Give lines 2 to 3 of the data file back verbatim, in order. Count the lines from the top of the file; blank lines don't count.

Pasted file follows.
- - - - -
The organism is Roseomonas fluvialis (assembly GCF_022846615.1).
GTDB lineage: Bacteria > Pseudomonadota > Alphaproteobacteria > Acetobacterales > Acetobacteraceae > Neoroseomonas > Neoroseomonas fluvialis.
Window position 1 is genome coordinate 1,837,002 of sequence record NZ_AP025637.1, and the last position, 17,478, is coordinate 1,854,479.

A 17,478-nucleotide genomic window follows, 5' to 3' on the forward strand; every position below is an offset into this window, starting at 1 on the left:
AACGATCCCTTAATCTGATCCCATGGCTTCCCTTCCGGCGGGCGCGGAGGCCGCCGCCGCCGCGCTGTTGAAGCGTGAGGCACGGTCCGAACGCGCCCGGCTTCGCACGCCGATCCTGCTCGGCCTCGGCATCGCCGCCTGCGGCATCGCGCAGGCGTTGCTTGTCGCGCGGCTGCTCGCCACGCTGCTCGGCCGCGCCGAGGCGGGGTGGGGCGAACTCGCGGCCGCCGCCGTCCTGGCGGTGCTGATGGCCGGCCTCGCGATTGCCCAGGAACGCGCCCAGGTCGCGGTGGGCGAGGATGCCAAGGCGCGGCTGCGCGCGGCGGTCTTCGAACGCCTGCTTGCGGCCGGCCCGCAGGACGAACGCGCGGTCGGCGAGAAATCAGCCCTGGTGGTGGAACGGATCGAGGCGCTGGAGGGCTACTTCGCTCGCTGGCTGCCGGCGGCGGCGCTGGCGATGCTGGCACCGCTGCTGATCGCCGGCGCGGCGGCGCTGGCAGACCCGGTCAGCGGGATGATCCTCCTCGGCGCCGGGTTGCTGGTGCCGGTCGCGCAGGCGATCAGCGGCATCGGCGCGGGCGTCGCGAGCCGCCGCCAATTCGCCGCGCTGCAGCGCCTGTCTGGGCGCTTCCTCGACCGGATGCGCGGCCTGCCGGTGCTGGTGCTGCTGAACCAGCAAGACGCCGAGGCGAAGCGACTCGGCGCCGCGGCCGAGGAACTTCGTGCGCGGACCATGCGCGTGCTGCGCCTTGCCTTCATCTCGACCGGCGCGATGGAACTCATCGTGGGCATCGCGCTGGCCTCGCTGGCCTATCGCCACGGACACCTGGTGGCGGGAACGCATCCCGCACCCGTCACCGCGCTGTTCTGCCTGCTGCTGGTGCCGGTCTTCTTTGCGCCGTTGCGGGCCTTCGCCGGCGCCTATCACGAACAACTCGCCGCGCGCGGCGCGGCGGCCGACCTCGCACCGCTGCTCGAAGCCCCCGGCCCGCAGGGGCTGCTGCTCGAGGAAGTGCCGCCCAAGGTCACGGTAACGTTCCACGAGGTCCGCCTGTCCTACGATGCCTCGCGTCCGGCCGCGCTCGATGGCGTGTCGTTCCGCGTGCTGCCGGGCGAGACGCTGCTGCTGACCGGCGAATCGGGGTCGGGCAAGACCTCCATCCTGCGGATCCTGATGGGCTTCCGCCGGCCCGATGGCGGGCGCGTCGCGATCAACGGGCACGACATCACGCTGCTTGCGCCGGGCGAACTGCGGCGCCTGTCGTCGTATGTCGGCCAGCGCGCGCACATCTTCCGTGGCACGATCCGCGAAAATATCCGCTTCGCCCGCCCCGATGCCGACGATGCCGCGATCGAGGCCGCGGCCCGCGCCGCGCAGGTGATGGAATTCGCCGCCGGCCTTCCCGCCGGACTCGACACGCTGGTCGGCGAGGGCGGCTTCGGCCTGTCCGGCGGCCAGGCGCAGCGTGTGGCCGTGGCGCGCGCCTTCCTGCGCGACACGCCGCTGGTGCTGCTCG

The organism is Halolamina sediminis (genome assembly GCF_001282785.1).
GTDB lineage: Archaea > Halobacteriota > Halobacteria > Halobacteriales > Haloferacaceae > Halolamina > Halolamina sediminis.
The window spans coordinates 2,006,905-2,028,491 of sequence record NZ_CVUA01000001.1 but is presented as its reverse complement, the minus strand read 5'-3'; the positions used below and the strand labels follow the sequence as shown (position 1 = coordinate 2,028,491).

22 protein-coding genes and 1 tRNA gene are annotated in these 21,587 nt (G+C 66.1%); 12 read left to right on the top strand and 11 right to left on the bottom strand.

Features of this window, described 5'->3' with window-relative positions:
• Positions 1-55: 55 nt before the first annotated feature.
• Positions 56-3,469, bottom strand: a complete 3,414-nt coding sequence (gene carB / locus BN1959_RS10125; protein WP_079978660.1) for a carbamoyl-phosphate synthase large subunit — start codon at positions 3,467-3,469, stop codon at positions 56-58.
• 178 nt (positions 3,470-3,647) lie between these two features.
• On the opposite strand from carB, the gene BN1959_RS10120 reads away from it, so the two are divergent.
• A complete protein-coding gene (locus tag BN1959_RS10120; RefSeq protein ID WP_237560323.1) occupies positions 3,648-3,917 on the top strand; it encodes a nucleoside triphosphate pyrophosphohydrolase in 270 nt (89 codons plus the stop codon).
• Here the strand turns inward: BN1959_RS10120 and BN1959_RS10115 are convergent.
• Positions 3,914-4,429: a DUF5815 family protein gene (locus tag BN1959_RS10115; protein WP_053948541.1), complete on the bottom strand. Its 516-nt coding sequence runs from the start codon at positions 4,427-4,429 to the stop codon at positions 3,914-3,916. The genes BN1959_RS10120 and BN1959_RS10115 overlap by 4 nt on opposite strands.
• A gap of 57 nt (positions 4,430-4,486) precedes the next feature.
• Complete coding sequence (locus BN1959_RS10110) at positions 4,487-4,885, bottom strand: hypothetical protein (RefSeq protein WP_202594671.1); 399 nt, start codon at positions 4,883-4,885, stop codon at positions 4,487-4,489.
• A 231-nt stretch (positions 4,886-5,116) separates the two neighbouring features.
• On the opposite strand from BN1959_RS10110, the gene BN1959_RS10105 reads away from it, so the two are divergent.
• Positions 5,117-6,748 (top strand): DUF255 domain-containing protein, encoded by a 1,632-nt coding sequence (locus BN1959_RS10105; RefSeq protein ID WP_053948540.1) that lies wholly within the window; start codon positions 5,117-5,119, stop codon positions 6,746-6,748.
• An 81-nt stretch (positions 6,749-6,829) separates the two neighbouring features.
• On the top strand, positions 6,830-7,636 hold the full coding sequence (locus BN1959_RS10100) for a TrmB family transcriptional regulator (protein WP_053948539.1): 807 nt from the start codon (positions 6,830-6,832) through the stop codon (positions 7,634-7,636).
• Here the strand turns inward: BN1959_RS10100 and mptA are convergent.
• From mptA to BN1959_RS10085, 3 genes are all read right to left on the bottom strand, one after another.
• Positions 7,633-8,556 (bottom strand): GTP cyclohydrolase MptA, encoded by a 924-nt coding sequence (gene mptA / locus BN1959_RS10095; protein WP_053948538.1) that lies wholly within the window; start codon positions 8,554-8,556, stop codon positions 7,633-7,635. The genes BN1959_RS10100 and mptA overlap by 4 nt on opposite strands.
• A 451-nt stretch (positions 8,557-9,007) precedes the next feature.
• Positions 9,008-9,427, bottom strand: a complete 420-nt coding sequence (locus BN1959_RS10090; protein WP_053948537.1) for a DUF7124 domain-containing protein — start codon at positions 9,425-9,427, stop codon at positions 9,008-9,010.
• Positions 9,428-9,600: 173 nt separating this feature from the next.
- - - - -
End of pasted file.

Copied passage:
GTDB lineage: Bacteria > Pseudomonadota > Alphaproteobacteria > Acetobacterales > Acetobacteraceae > Neoroseomonas > Neoroseomonas fluvialis.
Window position 1 is genome coordinate 1,837,002 of sequence record NZ_AP025637.1, and the last position, 17,478, is coordinate 1,854,479.